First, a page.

TOKYO — Japan is set to deploy surface-to-air missiles in central Tokyo in readiness for North Korea’s planned rocket launch, its defense minister said March 26.
The siting of an anti-missile battery in the densely packed capital city would be in addition to facilities on the southern island chain of Okinawa, Naoki Tanaka told lawmakers.
"We are working on procedures to deploy the Patriot in the Tokyo metropolitan area, acting on precedent," Tanaka told upper house members, referring to the PAC-3 surface-to-air missile defense system. "We are also preparing to deploy the Patriot in the Nansei (southwestern) islands including Okinawa," as the second stage of North Korea's rocket is expected to fly over Japan's southernmost island chain, Tanaka added.
The nuclear-armed North has announced it will launch a rocket in mid-April to put a satellite into orbit, a move the U.S., South Korea and other nations see as a pretext for a long-range missile test banned by the United Nations.
Tanaka said March 23 that he was readying Japan's missile defense systems to shoot down the rocket if it looked set to fall on the country, a move similar to measures Japan took in 2009 before Pyongyang's last long-range rocket launch.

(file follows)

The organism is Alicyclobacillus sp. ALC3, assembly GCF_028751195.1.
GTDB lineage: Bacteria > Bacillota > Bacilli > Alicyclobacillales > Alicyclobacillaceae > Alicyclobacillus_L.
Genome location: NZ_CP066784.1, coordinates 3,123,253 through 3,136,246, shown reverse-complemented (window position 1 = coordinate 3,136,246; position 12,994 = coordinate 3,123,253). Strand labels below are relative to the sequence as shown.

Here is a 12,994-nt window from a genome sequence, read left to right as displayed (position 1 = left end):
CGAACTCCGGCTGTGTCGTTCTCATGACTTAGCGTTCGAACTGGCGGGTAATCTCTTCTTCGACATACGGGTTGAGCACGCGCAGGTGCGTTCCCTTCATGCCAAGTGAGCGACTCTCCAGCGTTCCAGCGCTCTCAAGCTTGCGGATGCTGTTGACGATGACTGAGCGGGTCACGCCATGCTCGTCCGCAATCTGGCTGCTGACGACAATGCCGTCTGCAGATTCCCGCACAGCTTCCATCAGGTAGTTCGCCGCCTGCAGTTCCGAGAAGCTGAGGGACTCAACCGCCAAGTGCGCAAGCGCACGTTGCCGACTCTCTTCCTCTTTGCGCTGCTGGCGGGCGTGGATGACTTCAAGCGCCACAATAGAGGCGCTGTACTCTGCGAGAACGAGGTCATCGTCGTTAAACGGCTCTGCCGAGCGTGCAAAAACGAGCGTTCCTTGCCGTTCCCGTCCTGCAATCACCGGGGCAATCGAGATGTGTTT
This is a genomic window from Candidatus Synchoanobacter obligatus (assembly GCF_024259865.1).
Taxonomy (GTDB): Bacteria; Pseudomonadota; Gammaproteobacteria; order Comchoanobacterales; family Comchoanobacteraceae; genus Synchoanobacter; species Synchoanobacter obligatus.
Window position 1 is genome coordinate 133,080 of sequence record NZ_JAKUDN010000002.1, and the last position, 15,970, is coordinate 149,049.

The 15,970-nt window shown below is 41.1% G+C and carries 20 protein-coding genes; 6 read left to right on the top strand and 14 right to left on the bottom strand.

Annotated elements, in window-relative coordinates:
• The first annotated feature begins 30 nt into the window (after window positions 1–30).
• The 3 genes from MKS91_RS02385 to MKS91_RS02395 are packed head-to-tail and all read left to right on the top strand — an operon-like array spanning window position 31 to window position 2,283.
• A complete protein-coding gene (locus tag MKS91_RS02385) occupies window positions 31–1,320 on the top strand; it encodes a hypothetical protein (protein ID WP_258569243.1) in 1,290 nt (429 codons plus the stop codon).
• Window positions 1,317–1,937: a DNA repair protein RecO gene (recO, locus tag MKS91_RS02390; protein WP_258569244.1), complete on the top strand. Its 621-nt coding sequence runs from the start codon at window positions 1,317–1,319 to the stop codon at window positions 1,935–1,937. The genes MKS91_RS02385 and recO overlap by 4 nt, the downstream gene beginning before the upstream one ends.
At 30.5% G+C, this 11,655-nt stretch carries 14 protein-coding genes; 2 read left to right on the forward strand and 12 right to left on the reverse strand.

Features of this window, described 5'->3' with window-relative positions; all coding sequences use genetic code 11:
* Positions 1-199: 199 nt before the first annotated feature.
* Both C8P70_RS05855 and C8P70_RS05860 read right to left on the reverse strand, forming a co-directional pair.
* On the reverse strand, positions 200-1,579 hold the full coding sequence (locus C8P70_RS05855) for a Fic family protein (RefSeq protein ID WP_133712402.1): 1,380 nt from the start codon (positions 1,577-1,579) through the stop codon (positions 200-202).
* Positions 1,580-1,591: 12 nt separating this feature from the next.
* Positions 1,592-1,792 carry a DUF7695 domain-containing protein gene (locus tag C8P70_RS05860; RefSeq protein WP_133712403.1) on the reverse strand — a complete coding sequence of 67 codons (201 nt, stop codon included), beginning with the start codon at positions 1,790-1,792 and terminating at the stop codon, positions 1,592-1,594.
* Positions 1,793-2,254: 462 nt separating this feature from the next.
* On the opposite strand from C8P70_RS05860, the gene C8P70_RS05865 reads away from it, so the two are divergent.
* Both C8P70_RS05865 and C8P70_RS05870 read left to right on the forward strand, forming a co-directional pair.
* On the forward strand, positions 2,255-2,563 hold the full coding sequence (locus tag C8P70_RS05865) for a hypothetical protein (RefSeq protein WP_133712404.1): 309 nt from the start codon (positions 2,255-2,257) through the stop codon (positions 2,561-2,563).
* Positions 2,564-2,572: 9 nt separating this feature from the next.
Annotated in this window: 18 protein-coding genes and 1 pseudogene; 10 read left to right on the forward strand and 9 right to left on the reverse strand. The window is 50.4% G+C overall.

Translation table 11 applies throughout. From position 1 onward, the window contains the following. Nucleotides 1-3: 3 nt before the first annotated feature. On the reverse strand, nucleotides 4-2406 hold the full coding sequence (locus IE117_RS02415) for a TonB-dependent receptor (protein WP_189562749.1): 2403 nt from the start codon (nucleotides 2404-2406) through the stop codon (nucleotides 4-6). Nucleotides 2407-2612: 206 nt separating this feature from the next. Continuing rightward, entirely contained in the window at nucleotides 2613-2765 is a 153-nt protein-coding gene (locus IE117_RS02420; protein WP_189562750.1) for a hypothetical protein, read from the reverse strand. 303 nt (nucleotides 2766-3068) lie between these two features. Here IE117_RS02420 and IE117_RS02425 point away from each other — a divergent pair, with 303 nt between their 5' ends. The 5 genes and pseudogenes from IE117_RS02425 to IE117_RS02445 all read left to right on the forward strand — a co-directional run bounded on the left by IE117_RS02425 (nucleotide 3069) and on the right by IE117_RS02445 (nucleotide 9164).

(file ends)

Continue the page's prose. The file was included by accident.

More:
In 2009, Japan ordered missile-defense preparations, including the siting of one of its PAC-3 systems at Ichigaya, next to the defense ministry building in central Tokyo.
The preparations by Japan, regularly the target of North Korean barbs, come as world leaders including U.S. President Barack Obama are meeting in Seoul for a summit focused on nuclear terrorism.
Obama urged North Korea's leaders March 26 to "have the courage to pursue peace," while South Korea has said it is also preparing to shoot down the North Korean rocket if it strays into the South's territory.
The 2009 rocket launch, which North Korea said was also aimed at putting a satellite into orbit, passed over Japan without incident or any attempt to shoot it down.